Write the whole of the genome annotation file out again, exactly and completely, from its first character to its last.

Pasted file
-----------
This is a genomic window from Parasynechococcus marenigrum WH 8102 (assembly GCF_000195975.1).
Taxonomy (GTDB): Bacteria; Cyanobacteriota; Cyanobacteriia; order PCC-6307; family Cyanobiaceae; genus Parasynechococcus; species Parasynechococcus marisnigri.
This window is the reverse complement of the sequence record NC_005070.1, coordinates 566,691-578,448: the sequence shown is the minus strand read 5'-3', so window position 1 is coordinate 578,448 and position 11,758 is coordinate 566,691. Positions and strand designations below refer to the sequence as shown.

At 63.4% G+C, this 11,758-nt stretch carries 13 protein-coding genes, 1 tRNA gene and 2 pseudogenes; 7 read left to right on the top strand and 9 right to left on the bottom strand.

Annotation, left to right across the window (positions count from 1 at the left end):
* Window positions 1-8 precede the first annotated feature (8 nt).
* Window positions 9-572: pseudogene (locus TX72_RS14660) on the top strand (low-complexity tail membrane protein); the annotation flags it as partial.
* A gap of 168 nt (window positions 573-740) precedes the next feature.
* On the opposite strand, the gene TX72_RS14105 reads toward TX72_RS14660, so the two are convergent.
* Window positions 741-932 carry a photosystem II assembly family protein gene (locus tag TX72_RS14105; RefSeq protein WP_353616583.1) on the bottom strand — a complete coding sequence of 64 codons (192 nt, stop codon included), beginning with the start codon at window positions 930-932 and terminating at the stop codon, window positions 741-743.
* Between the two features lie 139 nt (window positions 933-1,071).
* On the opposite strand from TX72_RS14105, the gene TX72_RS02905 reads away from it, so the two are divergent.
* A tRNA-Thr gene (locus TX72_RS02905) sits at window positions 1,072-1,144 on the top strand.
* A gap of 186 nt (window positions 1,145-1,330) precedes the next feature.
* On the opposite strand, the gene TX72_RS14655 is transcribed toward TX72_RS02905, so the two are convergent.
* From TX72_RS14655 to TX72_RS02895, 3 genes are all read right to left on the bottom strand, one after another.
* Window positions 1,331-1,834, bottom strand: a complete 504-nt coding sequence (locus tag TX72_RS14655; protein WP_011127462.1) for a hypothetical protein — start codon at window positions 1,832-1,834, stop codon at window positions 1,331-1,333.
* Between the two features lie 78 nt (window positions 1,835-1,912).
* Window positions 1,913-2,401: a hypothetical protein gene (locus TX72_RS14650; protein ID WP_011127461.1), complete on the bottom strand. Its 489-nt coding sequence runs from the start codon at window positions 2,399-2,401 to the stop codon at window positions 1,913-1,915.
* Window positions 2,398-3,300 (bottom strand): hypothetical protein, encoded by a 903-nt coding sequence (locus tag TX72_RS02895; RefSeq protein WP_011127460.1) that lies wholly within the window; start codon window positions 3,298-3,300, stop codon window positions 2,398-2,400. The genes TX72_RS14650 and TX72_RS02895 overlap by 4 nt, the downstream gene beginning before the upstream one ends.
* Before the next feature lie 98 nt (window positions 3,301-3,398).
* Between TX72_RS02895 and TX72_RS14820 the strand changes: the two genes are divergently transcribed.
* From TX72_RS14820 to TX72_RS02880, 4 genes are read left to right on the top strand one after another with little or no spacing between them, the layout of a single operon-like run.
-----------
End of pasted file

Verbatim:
This is a genomic window from Parasynechococcus marenigrum WH 8102 (assembly GCF_000195975.1).
Taxonomy (GTDB): Bacteria; Cyanobacteriota; Cyanobacteriia; order PCC-6307; family Cyanobiaceae; genus Parasynechococcus; species Parasynechococcus marisnigri.
This window is the reverse complement of the sequence record NC_005070.1, coordinates 566,691-578,448: the sequence shown is the minus strand read 5'-3', so window position 1 is coordinate 578,448 and position 11,758 is coordinate 566,691. Positions and strand designations below refer to the sequence as shown.

At 63.4% G+C, this 11,758-nt stretch carries 13 protein-coding genes, 1 tRNA gene and 2 pseudogenes; 7 read left to right on the top strand and 9 right to left on the bottom strand.

Annotation, left to right across the window (positions count from 1 at the left end):
* Window positions 1-8 precede the first annotated feature (8 nt).
* Window positions 9-572: pseudogene (locus TX72_RS14660) on the top strand (low-complexity tail membrane protein); the annotation flags it as partial.
* A gap of 168 nt (window positions 573-740) precedes the next feature.
* On the opposite strand, the gene TX72_RS14105 reads toward TX72_RS14660, so the two are convergent.
* Window positions 741-932 carry a photosystem II assembly family protein gene (locus tag TX72_RS14105; RefSeq protein WP_353616583.1) on the bottom strand — a complete coding sequence of 64 codons (192 nt, stop codon included), beginning with the start codon at window positions 930-932 and terminating at the stop codon, window positions 741-743.
* Between the two features lie 139 nt (window positions 933-1,071).
* On the opposite strand from TX72_RS14105, the gene TX72_RS02905 reads away from it, so the two are divergent.
* A tRNA-Thr gene (locus TX72_RS02905) sits at window positions 1,072-1,144 on the top strand.
* A gap of 186 nt (window positions 1,145-1,330) precedes the next feature.
* On the opposite strand, the gene TX72_RS14655 is transcribed toward TX72_RS02905, so the two are convergent.
* From TX72_RS14655 to TX72_RS02895, 3 genes are all read right to left on the bottom strand, one after another.
* Window positions 1,331-1,834, bottom strand: a complete 504-nt coding sequence (locus tag TX72_RS14655; protein WP_011127462.1) for a hypothetical protein — start codon at window positions 1,832-1,834, stop codon at window positions 1,331-1,333.
* Between the two features lie 78 nt (window positions 1,835-1,912).
* Window positions 1,913-2,401: a hypothetical protein gene (locus TX72_RS14650; protein ID WP_011127461.1), complete on the bottom strand. Its 489-nt coding sequence runs from the start codon at window positions 2,399-2,401 to the stop codon at window positions 1,913-1,915.
* Window positions 2,398-3,300 (bottom strand): hypothetical protein, encoded by a 903-nt coding sequence (locus tag TX72_RS02895; RefSeq protein WP_011127460.1) that lies wholly within the window; start codon window positions 3,298-3,300, stop codon window positions 2,398-2,400. The genes TX72_RS14650 and TX72_RS02895 overlap by 4 nt, the downstream gene beginning before the upstream one ends.
* Before the next feature lie 98 nt (window positions 3,301-3,398).
* Between TX72_RS02895 and TX72_RS14820 the strand changes: the two genes are divergently transcribed.
* From TX72_RS14820 to TX72_RS02880, 4 genes are read left to right on the top strand one after another with little or no spacing between them, the layout of a single operon-like run.